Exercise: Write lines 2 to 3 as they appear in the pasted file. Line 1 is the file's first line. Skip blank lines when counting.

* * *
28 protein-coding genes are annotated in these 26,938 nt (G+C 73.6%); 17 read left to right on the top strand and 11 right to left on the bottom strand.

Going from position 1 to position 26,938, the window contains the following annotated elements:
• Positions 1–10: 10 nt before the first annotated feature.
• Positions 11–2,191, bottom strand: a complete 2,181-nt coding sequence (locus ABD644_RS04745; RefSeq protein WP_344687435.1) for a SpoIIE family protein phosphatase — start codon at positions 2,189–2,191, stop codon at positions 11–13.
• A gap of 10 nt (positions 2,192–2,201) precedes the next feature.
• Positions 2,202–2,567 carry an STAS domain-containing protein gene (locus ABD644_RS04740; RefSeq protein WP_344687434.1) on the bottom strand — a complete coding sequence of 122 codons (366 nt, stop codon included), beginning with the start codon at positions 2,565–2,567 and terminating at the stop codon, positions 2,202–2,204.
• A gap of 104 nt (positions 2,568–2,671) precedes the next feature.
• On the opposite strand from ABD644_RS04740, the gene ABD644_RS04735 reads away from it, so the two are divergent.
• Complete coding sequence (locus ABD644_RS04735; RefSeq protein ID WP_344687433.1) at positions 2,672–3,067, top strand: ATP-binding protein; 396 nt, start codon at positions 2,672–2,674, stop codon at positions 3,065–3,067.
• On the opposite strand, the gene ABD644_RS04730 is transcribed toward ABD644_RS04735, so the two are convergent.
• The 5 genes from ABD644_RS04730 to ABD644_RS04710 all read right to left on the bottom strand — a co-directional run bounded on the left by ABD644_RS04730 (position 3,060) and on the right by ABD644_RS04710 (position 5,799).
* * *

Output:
Going from position 1 to position 26,938, the window contains the following annotated elements:
• Positions 1–10: 10 nt before the first annotated feature.